Where now for FBD as Fairfax cashes out?
With Fairfax after taking its money off the table what does the future now hold for FBD, the last remaining Irish-owned insurer? Last Monday FBD announced that it had agreed to repurchase the €70m of convertible notes which it sold to Canadian investment firm Fairfax in 2015. It has been a sweet deal for Fairfax.
Not alone did the notes pay an annual coupon or interest rate of 7pc, FBD is paying a €16m premium, ie a total of €86m, to buy them back. This means that the notes have yielded Fairfax an annual return of more than 12pc. Nice work if you can get it.
This is not the first time that Fairfax has made a killing investing in Irish financial shares. In 2011 it pumped €300m into Bank of Ireland as part of the deal that kept Ireland's oldest bank out of majority state ownership. By the time Fairfax had offloaded most of its Bank of Ireland shares six years later it had almost trebled its money.
So why did FBD pay a premium to repurchase the notes? With FBD haemorrhaging cash - it recorded an €85m pre-tax loss in 2015 - and regulators demanding that it raise extra capital, Fairfax was able to drive a hard bargain three years ago. In addition to the 7pc coupon, the notes were convertible into shares if the FBD share price stayed above €8.50 for 180 days after September 23 of this year.
With the FBD share price trading at just over a tenner before the repurchase announcement, it was virtually certain that the notes would be converted next March. This would have resulted in Fairfax receiving 8.23 million new shares, giving it a 19pc stake in FBD. The issue of the new shares would also have diluted FBD's existing shareholders. The IFA-linked Farmer Business Developments and FBD Trust, which between them own 32.5pc of FBD's shares would have seen their combined stake diluted to 26.8pc.
FBD has already fended off several unwanted takeover approaches, most notably in 2008 when Dutch financial services group Eureko was reported to be offering up to €36 a share (€1.2bn for the entire company).
Repurchasing the notes, rather than letting Fairfax convert them into shares, rules out the possibility of a predator being able to acquire a ready-made large shareholding in FBD, which could then be used as a platform from which to launch a hostile bid.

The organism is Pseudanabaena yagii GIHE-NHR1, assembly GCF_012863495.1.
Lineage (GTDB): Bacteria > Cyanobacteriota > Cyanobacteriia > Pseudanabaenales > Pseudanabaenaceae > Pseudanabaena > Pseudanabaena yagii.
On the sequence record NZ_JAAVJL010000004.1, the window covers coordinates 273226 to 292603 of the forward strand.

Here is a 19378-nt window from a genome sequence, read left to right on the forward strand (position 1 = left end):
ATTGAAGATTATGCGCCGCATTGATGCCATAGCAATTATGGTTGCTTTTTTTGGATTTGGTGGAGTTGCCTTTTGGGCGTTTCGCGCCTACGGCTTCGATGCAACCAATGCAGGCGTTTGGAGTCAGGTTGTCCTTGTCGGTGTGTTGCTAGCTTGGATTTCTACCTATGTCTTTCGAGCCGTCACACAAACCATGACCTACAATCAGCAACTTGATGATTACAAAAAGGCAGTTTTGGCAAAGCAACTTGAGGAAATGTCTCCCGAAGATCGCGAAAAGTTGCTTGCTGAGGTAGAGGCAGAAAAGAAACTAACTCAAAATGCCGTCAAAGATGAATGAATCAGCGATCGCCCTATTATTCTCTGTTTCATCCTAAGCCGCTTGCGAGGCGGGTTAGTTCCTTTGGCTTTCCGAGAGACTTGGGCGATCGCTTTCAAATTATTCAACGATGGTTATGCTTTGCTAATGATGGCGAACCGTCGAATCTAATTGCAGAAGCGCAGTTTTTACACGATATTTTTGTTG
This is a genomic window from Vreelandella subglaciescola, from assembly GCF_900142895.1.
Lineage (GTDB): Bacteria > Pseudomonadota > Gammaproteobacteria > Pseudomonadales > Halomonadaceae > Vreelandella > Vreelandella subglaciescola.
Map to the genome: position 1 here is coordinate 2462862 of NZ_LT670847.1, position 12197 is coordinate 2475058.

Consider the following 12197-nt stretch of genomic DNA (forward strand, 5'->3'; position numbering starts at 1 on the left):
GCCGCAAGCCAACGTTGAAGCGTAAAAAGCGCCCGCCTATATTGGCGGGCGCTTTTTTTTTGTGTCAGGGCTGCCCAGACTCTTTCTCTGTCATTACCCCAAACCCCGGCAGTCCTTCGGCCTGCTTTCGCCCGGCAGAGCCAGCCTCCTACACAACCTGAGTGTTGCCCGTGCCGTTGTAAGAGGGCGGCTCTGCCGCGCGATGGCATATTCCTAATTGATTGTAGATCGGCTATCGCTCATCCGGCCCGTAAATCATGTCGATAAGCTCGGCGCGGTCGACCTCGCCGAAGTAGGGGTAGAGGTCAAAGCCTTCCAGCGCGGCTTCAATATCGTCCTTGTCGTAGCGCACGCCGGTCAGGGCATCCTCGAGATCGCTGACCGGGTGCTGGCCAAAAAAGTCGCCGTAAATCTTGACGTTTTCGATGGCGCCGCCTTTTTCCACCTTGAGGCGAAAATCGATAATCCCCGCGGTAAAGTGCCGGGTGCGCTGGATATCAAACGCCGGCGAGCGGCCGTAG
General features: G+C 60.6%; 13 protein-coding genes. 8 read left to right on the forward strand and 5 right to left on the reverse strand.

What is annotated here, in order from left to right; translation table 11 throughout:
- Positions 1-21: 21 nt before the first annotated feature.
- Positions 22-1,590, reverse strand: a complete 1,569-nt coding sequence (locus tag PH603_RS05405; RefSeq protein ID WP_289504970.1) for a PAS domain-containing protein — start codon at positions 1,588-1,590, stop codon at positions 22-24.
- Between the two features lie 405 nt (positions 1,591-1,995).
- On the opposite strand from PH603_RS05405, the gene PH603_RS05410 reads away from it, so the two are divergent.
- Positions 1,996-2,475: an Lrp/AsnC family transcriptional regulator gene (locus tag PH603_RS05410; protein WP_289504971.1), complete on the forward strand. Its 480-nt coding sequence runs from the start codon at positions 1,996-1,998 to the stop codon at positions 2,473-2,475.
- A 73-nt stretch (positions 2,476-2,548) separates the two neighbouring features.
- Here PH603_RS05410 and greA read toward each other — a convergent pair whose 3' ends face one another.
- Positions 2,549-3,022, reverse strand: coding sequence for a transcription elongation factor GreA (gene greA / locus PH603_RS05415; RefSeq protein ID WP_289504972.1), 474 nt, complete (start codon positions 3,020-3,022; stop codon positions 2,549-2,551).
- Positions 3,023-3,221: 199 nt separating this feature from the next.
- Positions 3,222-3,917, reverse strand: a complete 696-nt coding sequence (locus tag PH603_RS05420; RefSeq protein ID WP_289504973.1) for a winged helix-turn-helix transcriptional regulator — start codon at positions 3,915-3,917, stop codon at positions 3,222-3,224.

"There would have been a big overhang [of shares] if Fairfax had converted," said Davy analyst Diarmaid Sheridan.
FBD is funding the repurchase of the €50m of notes with a 5pc coupon and €36m of cash from its own resources.
The Irish insurance sector has been through hell and back in recent years. Soaring claims costs pushed all of the major players, including FBD, deep into the red. This in turn pushed up premiums as the insurers sought to recover their losses. Motor insurance was particularly badly hit, with average premiums jumping by a cumulative 68pc in the three years to August 2016.
However, the cycle seems to have turned recently with average motor premiums falling by a cumulative 19pc in the two years to August 2018. But is this as good as it gets? By not converting and taking its money off the table is Fairfax calling the top of the market?
"The Fairfax business model is one where they either take full control or make a tactical investment, where they take a return as happened in the case of Bank of Ireland," said Sheridan.
"This was purely a financial investment rather than an operational one."
After the heavy losses incurred in 2015 FBD is now firmly back in the black. Pre-tax profits recovered to almost €50m in 2017 and jumped by 50pc to €18.4m in the first half of 2018. The company resumed paying dividends to its shareholders in 2017 after a two-year gap.